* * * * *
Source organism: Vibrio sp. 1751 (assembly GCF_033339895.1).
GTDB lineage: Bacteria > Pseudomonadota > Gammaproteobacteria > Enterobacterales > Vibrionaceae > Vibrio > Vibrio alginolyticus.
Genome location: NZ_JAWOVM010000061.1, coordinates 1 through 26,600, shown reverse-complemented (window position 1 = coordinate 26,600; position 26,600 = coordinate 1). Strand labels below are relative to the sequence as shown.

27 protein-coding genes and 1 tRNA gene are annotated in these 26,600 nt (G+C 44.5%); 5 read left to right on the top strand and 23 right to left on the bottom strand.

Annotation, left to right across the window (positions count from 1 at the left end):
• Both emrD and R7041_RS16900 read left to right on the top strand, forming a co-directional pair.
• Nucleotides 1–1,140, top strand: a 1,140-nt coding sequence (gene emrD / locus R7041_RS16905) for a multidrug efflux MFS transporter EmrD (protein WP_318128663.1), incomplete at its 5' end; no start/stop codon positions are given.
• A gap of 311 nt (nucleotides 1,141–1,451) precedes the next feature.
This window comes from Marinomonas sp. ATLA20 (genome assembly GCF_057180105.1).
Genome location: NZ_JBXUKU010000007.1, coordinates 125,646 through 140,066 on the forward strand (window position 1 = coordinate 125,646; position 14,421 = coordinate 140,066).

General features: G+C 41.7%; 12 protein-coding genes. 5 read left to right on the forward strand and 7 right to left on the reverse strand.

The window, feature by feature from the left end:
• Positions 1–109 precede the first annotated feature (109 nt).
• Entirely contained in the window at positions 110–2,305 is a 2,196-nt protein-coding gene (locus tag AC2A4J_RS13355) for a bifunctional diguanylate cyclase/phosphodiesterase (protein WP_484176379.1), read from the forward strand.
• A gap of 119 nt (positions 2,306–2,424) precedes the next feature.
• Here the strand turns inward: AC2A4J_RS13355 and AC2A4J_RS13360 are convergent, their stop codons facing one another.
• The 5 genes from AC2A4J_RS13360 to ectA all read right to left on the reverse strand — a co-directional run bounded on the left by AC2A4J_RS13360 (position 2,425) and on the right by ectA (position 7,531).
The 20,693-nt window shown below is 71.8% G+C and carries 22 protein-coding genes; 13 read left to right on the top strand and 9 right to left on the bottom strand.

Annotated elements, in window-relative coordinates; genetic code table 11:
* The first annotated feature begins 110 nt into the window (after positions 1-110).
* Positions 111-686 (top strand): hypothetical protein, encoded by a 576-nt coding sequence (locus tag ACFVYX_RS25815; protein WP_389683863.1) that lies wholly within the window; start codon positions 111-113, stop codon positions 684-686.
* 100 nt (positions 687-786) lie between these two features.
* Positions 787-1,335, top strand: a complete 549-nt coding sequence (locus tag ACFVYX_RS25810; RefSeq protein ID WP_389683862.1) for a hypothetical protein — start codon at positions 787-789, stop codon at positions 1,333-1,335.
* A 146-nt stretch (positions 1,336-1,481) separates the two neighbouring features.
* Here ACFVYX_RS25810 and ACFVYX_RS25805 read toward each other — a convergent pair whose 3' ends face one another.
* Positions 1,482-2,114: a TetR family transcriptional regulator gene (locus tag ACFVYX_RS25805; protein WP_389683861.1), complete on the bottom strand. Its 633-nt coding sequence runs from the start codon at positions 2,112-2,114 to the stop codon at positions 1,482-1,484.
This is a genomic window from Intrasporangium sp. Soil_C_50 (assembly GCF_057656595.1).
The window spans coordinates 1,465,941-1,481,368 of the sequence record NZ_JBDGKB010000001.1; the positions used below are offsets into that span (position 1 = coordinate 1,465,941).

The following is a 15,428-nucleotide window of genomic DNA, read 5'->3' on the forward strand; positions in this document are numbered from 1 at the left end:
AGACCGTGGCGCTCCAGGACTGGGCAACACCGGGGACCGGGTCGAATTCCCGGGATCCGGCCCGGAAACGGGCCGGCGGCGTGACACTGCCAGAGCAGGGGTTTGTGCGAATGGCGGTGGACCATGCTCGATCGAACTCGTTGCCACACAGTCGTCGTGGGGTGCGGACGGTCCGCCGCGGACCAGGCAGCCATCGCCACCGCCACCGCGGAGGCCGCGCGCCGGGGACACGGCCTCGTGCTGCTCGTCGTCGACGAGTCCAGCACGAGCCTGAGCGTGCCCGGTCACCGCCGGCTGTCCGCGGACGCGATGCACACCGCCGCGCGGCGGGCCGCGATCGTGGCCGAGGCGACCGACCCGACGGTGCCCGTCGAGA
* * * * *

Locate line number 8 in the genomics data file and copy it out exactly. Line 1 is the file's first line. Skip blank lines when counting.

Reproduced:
• A gap of 311 nt (nucleotides 1,141–1,451) precedes the next feature.